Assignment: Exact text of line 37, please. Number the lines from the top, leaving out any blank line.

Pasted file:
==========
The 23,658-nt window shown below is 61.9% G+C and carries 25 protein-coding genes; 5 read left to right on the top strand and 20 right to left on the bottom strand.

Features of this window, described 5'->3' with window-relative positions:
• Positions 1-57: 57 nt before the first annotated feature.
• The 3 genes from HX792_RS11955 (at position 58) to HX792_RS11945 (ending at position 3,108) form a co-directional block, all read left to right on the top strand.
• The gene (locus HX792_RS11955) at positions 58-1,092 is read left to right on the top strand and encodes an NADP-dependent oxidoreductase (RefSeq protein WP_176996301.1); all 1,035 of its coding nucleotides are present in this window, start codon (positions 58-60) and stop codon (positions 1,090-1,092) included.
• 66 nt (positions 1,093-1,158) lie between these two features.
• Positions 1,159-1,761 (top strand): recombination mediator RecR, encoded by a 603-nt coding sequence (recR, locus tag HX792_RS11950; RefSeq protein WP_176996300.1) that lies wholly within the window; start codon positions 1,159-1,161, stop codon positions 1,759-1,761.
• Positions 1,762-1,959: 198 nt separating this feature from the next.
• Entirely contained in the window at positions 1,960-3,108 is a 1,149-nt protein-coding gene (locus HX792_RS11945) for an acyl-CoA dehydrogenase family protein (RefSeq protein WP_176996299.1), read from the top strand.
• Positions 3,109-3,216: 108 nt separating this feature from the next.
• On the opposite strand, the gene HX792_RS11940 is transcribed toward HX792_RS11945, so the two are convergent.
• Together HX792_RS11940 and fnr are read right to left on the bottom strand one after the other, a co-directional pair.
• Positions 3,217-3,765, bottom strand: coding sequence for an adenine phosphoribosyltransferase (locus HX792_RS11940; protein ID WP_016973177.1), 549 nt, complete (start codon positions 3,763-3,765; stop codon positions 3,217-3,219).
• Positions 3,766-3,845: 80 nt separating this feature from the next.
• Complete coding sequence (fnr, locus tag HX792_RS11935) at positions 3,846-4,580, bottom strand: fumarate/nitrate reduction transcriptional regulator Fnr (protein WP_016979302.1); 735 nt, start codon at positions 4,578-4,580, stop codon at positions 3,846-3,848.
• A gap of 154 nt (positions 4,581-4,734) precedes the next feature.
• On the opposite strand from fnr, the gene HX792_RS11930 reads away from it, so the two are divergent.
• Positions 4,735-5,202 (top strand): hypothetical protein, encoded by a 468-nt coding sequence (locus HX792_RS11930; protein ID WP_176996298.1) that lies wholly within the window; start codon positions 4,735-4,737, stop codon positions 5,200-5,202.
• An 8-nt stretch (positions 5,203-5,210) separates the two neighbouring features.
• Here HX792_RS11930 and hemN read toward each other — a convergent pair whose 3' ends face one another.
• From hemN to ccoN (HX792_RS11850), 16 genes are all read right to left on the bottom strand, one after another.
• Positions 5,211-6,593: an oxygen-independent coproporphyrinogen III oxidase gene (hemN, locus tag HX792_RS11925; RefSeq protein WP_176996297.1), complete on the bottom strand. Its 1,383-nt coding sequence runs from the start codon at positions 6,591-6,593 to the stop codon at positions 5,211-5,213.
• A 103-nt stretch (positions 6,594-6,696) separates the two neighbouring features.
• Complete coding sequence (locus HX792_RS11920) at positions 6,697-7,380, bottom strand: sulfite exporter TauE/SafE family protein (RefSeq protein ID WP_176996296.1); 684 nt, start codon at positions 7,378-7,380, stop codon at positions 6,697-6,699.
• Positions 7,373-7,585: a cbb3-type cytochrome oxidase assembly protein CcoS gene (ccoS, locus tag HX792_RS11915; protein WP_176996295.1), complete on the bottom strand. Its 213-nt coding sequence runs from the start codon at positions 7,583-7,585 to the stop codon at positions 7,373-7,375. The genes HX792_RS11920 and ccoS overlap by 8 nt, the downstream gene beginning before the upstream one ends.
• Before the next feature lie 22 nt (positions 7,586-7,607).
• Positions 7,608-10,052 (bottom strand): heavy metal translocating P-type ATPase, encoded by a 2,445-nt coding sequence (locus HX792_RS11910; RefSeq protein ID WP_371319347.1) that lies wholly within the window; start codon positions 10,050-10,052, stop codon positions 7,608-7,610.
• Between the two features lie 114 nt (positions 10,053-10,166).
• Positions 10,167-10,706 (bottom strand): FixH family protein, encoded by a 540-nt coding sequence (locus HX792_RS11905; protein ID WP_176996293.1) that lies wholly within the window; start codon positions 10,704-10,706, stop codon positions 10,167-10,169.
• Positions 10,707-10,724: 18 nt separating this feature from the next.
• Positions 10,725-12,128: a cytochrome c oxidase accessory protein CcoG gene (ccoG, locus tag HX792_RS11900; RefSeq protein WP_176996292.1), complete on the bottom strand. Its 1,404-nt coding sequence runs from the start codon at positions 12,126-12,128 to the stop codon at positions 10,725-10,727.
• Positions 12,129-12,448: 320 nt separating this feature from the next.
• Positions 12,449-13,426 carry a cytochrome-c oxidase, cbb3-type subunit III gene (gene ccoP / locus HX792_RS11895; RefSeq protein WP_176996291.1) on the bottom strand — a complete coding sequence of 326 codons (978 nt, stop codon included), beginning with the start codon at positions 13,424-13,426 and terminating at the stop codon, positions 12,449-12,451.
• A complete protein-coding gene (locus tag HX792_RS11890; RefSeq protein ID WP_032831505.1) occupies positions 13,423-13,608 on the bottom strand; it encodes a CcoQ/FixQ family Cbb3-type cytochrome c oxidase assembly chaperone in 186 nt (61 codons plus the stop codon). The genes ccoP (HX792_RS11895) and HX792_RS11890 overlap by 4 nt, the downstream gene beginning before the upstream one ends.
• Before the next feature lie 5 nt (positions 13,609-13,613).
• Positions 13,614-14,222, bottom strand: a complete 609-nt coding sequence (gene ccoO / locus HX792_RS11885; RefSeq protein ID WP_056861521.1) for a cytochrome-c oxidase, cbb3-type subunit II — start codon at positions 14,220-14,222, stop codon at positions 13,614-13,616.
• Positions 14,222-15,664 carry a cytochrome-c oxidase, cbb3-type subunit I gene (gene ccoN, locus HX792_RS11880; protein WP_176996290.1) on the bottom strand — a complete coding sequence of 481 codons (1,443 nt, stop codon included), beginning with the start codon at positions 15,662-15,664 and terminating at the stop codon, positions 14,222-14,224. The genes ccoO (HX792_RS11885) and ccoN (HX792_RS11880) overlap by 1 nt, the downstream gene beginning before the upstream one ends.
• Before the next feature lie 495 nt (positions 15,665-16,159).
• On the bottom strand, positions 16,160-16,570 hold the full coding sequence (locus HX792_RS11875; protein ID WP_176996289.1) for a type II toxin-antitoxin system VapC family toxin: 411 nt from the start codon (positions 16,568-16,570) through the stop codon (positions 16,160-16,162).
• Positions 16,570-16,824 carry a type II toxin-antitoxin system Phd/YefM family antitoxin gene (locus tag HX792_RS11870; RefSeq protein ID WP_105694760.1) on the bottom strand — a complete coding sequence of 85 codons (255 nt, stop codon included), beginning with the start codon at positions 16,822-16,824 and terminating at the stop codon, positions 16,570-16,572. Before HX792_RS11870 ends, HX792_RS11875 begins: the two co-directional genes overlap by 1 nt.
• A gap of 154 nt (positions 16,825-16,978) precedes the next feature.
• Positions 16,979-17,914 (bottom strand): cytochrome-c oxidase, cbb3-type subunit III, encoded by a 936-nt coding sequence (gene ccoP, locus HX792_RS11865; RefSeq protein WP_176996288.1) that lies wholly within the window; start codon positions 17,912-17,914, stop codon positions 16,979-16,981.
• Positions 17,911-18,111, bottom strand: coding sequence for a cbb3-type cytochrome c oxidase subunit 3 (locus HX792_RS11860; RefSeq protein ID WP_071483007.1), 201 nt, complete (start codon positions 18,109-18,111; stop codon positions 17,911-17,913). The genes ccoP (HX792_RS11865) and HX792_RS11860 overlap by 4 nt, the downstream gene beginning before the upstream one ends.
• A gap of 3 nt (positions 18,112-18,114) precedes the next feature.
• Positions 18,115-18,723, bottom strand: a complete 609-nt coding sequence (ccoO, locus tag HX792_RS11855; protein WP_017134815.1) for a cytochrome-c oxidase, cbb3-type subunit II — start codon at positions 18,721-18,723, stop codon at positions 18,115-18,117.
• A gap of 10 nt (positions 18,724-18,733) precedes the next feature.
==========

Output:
• Positions 14,222-15,664 carry a cytochrome-c oxidase, cbb3-type subunit I gene (gene ccoN, locus HX792_RS11880; protein WP_176996290.1) on the bottom strand — a complete coding sequence of 481 codons (1,443 nt, stop codon included), beginning with the start codon at positions 15,662-15,664 and terminating at the stop codon, positions 14,222-14,224. The genes ccoO (HX792_RS11885) and ccoN (HX792_RS11880) overlap by 1 nt, the downstream gene beginning before the upstream one ends.